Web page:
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Leslie Nielsen

I am not going to attempt to write an obituary for the recently deceased actor Leslie Nielsen. Countless other bloggers, film critics and media writers have already published their own versions, many of which are undoubtedly far more eloquent than anything I could come up with. Like Dennis Hopper before him, I can’t claim to have encyclopedic knowledge of Nielsen’s incredibly long and distinguished career, nor can I suggest that his filmography is composed of nothing but masterpieces. However, he was always a performer who I respected and whose considerable talents seemed to be tempered with a desire never to take himself too seriously.

I promise I won’t make a “Shirley” joke, or even echo his most famous line – the one being played around the world at this very moment. It might seem unfair or reductive to reduce an 84-year-old movie veteran down into a simple soundbyte, but I think that those lines are what made him so instantly distinctive. Even people who don’t know the name Leslie Nielsen can conjure up the image of the distinguished silver-haired deadpan comedian when you offer a single quotation. It isn’t an attempt to diminish the man, but rather an attempt at cinematic shorthand – in order to instill those words with such a rich pop culture meaning, he must have been one hell of a guy.

At times like this it’s frequent and fair to examine how narrow the public’s perception of an individual is – the temptation to shout “he did so much more!” as clips from Airplane! and The Naked Gun fill the airwaves. Of course Nielsen had a far wider range than he frequently got to showcase. He started off in drama, with roles in the classic Forbidden Planet or The Poseidon Adventure. He even made a few returns to the genre – most notably a superb performance in an episode of Due South as an ageing Mountie. There are pleas to the audience, begging them not to forget what a distinguished actor he was. It’s a fair point – we shouldn’t forget.

However, that’s not to let these observations somehow diminish what he was most famous for. Making millions of people laugh so hard that their bellies hurt is something to be incredibly proud of. Helping people forget all their troubles for eighty-odd minutes by putting a stupid grin on their face is a considerable accomplishment. Sure, Nielsen’s films weren’t always hilarious (although I have a softer spot for Spy Hard than most), but nobody could deliver deadpan one-liners like Nielsen.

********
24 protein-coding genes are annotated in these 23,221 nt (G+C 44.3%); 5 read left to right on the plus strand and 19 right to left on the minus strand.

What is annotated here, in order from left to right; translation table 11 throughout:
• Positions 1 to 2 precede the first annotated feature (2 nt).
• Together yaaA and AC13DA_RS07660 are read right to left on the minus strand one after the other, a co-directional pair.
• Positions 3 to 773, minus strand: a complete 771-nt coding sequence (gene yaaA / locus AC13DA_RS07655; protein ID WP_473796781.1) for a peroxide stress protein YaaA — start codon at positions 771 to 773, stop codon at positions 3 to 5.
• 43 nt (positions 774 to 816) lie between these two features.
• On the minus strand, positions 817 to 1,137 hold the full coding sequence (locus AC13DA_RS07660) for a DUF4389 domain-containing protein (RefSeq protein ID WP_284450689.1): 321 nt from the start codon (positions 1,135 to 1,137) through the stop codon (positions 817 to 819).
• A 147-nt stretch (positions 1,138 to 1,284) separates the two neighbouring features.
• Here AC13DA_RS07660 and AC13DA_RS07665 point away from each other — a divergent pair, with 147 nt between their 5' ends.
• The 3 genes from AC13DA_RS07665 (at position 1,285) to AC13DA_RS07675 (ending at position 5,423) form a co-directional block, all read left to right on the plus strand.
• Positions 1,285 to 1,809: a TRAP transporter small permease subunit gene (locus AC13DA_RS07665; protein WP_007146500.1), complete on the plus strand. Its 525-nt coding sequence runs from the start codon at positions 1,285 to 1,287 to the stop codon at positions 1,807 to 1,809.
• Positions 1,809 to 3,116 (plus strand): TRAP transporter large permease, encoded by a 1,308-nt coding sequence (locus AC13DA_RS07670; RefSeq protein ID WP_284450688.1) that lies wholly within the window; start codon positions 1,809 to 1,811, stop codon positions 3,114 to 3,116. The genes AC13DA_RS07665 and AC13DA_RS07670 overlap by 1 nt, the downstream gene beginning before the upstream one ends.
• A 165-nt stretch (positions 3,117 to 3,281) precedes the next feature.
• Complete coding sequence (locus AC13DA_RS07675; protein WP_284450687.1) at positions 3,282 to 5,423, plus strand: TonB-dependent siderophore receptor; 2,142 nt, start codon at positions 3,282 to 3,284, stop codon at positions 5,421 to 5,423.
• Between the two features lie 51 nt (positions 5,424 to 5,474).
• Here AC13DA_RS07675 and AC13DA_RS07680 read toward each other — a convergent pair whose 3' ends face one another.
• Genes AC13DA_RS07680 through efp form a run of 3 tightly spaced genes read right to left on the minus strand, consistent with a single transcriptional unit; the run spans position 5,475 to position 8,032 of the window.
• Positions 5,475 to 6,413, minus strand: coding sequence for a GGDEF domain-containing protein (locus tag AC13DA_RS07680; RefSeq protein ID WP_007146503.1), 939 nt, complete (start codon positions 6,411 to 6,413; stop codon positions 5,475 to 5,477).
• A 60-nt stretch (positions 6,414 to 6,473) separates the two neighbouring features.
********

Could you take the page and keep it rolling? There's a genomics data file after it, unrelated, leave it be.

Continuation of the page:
When I wrote about Dennis Hopper, I remarked that Hopper’s filmography wasn’t all classics, but that he was usually at least interesting to watch. Nielsen was always entertaining to watch, even in less-than-superb movies like Scary Movie III or Scary Movie IV. There was always something genuine about him, which suggested that he was actually a pretty nice guy who loved being able to do what he did for so long.

One of the commentators on the radio recalled that Nielson used to arrive at interviews with a whoopee cushion, remarking on how hilarious the sound of a fart was – no matter what the context. This wasn’t a man who considered himself as a great comedic mind or a visionary talent, but a guy who liked a good laugh and loved being able to share with people. There’s just something very genuine about that, and charming.

I would like to take the opportunity to express my deepest sympathies to Leslie Nielson’s family, as I’m sure millions have before me and millions will after me. He made me laugh, he made me smile. Hell, even in these rather depressing economic times, I still feel I can stick on Police Squad! and just forget about the recession for a half-an-hour – and I feel that I owe him a thanks for that. He will be sincerely missed.

2 Responses

  1. Nielsen’s one liners will be remembered forever… are your favorites on our list?

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